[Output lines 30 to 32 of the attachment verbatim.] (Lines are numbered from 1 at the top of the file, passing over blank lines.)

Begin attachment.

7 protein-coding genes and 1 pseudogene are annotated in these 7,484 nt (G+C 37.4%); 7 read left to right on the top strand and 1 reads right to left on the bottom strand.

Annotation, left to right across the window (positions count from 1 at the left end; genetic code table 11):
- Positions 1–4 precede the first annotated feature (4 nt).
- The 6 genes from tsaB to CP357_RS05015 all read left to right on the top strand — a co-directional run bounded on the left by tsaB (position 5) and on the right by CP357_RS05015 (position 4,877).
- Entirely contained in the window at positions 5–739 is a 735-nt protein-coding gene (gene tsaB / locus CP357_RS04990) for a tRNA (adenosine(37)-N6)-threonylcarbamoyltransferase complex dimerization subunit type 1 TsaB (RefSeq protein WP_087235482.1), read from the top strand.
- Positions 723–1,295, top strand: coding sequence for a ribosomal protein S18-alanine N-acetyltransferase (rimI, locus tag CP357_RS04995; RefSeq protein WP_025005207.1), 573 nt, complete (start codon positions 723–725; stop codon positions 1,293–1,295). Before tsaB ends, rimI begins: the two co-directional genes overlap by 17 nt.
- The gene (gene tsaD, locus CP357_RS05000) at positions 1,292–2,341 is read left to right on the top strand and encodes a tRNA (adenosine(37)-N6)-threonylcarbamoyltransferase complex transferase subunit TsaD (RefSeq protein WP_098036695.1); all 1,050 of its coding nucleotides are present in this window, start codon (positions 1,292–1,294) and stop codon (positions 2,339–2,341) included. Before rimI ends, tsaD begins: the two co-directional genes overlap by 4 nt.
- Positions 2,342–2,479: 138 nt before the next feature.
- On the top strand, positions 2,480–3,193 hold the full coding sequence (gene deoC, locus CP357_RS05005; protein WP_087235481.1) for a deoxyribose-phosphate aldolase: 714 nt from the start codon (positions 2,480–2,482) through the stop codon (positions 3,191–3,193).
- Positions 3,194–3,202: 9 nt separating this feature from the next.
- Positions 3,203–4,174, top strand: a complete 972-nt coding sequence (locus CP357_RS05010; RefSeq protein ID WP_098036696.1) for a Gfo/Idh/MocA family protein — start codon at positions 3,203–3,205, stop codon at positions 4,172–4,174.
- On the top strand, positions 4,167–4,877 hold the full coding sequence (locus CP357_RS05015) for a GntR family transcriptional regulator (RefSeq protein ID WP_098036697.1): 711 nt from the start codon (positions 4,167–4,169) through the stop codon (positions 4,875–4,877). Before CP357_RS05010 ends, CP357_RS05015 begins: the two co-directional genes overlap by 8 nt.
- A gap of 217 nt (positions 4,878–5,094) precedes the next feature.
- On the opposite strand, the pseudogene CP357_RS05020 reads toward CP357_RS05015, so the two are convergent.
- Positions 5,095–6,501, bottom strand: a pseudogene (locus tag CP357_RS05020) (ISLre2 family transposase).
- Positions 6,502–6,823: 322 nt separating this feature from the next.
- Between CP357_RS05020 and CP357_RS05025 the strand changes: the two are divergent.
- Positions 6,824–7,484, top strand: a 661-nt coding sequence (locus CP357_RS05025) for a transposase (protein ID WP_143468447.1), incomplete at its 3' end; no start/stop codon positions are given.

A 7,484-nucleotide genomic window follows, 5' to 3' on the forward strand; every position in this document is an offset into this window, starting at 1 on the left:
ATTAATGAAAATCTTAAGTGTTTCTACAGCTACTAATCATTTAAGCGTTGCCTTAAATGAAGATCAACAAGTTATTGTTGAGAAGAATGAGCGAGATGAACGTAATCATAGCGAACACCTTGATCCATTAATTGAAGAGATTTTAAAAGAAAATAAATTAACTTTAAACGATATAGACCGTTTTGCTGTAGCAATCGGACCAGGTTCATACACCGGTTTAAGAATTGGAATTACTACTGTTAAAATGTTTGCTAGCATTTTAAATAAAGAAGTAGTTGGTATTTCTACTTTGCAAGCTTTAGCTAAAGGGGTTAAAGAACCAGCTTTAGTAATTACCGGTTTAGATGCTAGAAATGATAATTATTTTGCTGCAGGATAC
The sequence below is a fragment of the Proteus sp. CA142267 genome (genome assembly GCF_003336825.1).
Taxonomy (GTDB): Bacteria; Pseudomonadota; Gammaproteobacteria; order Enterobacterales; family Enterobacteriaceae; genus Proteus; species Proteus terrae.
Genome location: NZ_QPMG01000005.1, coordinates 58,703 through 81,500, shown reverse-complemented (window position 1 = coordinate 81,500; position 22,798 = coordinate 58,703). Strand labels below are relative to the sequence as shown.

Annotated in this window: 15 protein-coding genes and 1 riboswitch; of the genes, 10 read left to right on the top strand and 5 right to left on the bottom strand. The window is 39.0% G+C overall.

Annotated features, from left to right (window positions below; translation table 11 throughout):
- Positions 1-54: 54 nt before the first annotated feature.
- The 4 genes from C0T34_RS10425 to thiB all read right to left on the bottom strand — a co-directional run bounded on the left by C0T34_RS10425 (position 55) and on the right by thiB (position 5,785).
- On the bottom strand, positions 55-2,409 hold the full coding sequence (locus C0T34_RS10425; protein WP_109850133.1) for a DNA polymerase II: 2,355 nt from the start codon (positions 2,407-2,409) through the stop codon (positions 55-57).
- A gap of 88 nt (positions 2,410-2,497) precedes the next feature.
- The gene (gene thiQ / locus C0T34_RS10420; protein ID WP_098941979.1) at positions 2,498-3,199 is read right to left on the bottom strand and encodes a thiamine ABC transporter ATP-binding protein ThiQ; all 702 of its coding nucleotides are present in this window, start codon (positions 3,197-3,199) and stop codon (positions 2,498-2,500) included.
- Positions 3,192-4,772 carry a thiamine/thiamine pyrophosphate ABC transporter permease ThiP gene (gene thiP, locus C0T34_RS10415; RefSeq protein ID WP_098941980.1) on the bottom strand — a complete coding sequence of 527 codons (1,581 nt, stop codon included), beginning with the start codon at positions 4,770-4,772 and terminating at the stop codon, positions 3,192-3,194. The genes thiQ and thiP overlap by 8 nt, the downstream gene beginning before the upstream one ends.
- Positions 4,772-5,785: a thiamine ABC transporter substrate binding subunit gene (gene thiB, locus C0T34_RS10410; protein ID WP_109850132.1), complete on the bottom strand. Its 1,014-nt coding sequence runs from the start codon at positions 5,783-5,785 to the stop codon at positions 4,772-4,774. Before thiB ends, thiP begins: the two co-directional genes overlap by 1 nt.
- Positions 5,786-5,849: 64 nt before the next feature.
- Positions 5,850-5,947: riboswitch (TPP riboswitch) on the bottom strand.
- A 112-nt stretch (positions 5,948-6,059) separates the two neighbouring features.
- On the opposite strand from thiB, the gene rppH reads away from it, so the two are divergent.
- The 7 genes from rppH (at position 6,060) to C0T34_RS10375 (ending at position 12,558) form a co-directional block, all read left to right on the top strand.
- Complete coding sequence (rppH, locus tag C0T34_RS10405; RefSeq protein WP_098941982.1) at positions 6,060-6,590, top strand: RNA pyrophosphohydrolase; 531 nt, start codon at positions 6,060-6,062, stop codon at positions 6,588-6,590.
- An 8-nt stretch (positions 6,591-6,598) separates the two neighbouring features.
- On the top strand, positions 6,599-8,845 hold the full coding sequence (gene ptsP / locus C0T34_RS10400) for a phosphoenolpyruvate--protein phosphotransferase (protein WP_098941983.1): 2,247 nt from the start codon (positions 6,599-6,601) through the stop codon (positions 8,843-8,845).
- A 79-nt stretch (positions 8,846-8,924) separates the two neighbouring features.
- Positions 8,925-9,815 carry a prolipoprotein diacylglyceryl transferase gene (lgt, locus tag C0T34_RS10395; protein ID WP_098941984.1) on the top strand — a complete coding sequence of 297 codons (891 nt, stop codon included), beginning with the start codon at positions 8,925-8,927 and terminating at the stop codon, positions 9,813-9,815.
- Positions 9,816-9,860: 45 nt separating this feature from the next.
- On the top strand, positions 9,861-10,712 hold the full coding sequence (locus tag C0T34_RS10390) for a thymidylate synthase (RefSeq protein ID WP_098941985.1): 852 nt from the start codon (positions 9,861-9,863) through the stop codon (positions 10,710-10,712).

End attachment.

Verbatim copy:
- The gene (gene thiQ / locus C0T34_RS10420; protein ID WP_098941979.1) at positions 2,498-3,199 is read right to left on the bottom strand and encodes a thiamine ABC transporter ATP-binding protein ThiQ; all 702 of its coding nucleotides are present in this window, start codon (positions 3,197-3,199) and stop codon (positions 2,498-2,500) included.
- Positions 3,192-4,772 carry a thiamine/thiamine pyrophosphate ABC transporter permease ThiP gene (gene thiP, locus C0T34_RS10415; RefSeq protein ID WP_098941980.1) on the bottom strand — a complete coding sequence of 527 codons (1,581 nt, stop codon included), beginning with the start codon at positions 4,770-4,772 and terminating at the stop codon, positions 3,192-3,194. The genes thiQ and thiP overlap by 8 nt, the downstream gene beginning before the upstream one ends.
- Positions 4,772-5,785: a thiamine ABC transporter substrate binding subunit gene (gene thiB, locus C0T34_RS10410; protein ID WP_109850132.1), complete on the bottom strand. Its 1,014-nt coding sequence runs from the start codon at positions 5,783-5,785 to the stop codon at positions 4,772-4,774. Before thiB ends, thiP begins: the two co-directional genes overlap by 1 nt.